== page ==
Mikhail Gorbachev spent the day in Lindsborg today as part of the international Chess for Peace* initiative. Mr. Gorbachev attended the Chess Parade in the morning, held a press conference in the early afternoon, and made a few other appearances around town, notably at a chess match between Anatoly Karpov and Susan Polgar and concluding with an appearance at Presser Hall in the evening.
It’s a long story of how Mr. Gorbachev came to speak in Lindsborg, but the story begins with Mikhail (Misha) Korenman. Misha, a Bethany College professor, ultimately convinced Anatoly Karpov to open the first United States branch of his International School of Chess in Lindsborg. Karpov, in turn, is friends with Mikhail Gorbachev, and having enjoyed his visits to Lindsborg, easily persuaded Gorbachev to visit our fair little town.
We saw Gorbachev speak tonight, along with a capacity crowd of around 1500 people at Presser Hall on the Bethany College campus. He was very engaged and passionate as he answered questions from assistant managing editor of the Wall St. Journal Alan Murray. Topics included questions about Gorbachev’s meetings with President Reagan, his experiences in leading the Soviet Union during a time of so much change and so on. There was much applause when he noted the need for governments around the world to cooperate and work together to solve problems.
At the conclusion of their conversation, Mr. Gorbachev was presented an honorary degree from Bethany College, and the Lindsborg Children’s choir performed a song in honor of his visit. At the very end, two girls, dressed in Swedish costume, presented the former leader of the Soviet Union with flowers for peace. My last memory is of the grandfatherly Gorbie with his arms around the two young women who likely reminded him of his own grandchildren.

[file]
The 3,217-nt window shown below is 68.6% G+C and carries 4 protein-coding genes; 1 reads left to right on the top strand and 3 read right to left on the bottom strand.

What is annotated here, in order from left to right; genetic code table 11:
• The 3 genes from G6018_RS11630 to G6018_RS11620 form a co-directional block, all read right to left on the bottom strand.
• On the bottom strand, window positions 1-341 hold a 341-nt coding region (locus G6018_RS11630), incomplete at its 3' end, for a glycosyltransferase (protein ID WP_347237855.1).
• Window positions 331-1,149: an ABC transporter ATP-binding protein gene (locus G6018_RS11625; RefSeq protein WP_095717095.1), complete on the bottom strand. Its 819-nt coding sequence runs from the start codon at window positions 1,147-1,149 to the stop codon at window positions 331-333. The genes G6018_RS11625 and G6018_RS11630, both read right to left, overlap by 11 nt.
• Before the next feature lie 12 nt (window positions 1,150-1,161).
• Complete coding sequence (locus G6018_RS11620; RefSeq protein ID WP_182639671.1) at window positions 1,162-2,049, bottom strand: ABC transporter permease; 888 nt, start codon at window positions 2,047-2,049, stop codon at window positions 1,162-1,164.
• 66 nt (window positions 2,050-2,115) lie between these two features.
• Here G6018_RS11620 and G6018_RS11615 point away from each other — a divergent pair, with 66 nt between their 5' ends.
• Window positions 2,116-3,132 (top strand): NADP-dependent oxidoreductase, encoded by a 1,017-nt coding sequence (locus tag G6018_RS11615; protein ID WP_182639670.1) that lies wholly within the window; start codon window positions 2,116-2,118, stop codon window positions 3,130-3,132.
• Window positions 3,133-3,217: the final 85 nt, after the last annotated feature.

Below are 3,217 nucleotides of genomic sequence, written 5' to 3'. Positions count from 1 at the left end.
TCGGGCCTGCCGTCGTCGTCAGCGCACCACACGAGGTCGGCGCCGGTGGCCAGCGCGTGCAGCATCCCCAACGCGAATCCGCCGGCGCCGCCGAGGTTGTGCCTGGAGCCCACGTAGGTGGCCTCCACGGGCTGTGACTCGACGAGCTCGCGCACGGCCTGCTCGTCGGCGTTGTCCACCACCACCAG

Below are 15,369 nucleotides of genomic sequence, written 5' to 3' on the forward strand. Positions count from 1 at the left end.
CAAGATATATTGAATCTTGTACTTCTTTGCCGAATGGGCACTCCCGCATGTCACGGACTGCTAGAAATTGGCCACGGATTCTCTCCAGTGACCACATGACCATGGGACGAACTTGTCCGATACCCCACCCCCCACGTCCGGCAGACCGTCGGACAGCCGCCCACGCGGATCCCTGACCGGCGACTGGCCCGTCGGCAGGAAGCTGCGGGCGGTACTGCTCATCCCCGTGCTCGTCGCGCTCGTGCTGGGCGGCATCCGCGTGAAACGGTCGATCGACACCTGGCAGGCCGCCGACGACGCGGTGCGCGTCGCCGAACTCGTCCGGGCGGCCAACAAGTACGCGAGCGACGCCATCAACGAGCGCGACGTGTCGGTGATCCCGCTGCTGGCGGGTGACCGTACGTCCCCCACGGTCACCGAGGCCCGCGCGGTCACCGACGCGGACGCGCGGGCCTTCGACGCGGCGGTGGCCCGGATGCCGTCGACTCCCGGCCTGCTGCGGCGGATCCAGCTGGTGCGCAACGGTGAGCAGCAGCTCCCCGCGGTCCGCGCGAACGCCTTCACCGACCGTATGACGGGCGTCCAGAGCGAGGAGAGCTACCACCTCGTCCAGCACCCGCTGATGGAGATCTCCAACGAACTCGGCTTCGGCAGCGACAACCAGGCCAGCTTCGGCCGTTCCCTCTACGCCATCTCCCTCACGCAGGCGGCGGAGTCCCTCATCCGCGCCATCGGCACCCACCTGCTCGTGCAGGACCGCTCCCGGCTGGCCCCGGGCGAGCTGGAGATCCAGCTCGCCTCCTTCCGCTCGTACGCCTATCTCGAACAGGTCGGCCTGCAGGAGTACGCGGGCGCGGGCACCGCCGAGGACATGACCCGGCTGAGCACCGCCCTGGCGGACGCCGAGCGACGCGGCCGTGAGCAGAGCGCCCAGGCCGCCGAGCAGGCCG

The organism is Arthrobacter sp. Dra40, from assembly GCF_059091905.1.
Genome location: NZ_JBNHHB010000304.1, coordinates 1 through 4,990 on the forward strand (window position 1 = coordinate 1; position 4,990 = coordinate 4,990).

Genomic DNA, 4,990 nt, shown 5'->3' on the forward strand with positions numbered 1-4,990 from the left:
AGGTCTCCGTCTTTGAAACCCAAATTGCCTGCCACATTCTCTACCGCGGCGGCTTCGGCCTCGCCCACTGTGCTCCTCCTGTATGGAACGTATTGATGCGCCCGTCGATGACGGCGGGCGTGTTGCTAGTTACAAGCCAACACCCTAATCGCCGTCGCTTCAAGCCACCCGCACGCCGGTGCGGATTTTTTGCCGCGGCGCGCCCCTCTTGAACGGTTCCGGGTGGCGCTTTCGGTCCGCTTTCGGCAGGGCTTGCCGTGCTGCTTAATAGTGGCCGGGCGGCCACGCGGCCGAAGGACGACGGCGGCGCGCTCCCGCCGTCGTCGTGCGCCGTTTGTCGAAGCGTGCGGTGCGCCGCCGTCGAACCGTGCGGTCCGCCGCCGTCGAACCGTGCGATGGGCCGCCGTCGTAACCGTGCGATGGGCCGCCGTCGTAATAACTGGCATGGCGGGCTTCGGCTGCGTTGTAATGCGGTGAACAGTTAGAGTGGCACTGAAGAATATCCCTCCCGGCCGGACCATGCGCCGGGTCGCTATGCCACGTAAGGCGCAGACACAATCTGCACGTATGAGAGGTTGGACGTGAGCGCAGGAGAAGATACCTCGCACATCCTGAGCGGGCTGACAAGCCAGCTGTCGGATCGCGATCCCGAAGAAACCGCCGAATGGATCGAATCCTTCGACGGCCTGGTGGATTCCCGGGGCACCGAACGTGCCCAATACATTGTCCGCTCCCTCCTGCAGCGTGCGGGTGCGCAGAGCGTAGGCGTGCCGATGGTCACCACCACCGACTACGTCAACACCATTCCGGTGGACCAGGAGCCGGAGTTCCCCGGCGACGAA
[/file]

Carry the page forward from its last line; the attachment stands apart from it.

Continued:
From humble farmland beginnings to having his finger on the button to spreading his message of peace around the world; what a journey! When I recall the very real fears of a major nuclear catastrophe present in the early 80’s and consider what Gorbachev and Reagan did to end those fears, I’m very thankful. It was an honor to be able to hear, first hand, his thoughts about the modern international political landscape.
* Chess for Peace is a non-profit organization created with the assistance of world chess champion Anatoly Karpov and is headquartered in Lindsborg, Kansas. The goal of Chess for Peace is to establish long-term relationships between young people from around the world utilizing chess as a vehicle to promote mutual understanding of shared problems.